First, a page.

11 April 2017 - “The [Maputo] Protocol stands as a comprehensive instrument that demonstrates the good will of African States to end all forms of violence against women… Notwithstanding that, our role as women has been fraught with challenges and circumstances of vulnerability”. First Lady of Sierra Leone Her Excellency Mrs Sia Yama Koroma, rightly noted as she gave the Keynote address at a state reporting workshop that was hosted by the Gender Unit in Freetown from 22-24 March 2017. She was speaking at the opening ceremony which also saw the awarding of the first Extraordinary Vera Chirwa Award to the Chief Justice of Sierra Leone Honourable Justice Abdulai Hamid Charm, an alumnus of the Centre for Human Rights, for his contribution to human rights in Sierra Leone.
Chief Justice of Sierra Leone Honourable Justice Abdulai Hamid Charm receiving the Vera Chirwa Award from
Her Excellency Mrs Sia Yama Koroma, the First Lady of the Republic of Sierra Leone
The workshop brought together participants from Liberia, Ghana, Guinea and Sierra Leone who were drawn from the Ministries of Women, Justice and Foreign affairs as well as civil society organisations working on women’s rights and national human rights institutes. While some progress is notable in the laws and policy provisions of most of these countries, challenges in practice still exist. A central theme common to all the countries was the dilemma of with harmful practice within the context of preserving positive cultural values. Discussions ranged from the ‘bondo’ or ‘sande’ secret societies of Sierra Leone who practice female genital mutilation to the ‘trokosis’ and ‘woryokwes’of Eastern Ghana were young girls are given off as appeasement for crimes committed by clan members. Child, forced and early marriages a constant threat for young girls in both Guinea and Liberia alike. Other cross cutting challenges include violence against women, low economic status of women, limited political participation and poor access sexual and reproductive and health service.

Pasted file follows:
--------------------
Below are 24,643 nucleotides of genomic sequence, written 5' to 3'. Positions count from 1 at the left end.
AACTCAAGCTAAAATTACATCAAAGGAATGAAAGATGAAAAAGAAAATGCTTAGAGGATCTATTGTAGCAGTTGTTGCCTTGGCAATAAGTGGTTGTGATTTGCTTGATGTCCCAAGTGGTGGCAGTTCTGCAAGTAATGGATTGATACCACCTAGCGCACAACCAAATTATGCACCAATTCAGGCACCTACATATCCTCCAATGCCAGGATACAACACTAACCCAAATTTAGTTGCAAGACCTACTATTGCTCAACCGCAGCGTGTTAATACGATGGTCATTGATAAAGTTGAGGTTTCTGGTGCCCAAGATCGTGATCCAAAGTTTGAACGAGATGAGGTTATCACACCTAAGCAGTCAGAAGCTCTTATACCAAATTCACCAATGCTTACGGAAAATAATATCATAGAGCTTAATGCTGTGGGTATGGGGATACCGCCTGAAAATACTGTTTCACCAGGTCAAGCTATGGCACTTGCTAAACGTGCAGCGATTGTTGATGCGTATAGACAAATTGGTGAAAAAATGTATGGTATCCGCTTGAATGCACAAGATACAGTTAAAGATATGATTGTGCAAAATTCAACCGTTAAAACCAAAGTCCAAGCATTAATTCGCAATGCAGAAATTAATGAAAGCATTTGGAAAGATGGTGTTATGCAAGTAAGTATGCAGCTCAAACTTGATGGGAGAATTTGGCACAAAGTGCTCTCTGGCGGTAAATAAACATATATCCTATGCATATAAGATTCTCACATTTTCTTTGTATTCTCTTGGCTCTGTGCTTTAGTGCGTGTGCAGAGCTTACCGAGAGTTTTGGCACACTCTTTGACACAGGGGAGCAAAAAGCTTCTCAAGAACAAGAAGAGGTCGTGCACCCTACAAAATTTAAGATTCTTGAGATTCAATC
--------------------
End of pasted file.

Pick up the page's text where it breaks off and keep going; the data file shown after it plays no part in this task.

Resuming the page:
While all four countries have ratified the The Protocol to the African Charter on Human and Peoples’ Rights on the Rights of Women in Africa (Maputo Protocol) with Sierra Leone being the latest country to ratify in 2015, all of them are yet to report under the Maputo Protocol. If Sierra Leone were to produce a report post the training and within this year, it will make history as the first country to report under the Maputo protocol within the expected two years after ratification. Article 62 of the African Charter on Human and Peoples rights “Each State Party shall undertake to submit every two years, from the date the present Charter comes into force, a report on the legislative or other measures taken, with a view to giving effect to the rights and freedoms recognised and guaranteed by the present Charter.”
The state reporting workshops are designed to increase the capacity of states parties’ representatives who are expected to produce reports to the African Commission to be able to effectively prepare, consult on and submit reports that discuss the implementation and realization of the rights enshrined in the Maputo Protocol. In the workshops, participants are taken through the substantive provisions of the African Charter and the Maputo Protocol, the nuts and bolts of state reporting and the guidelines to state reporting under the Maputo protocol among other context specific topics.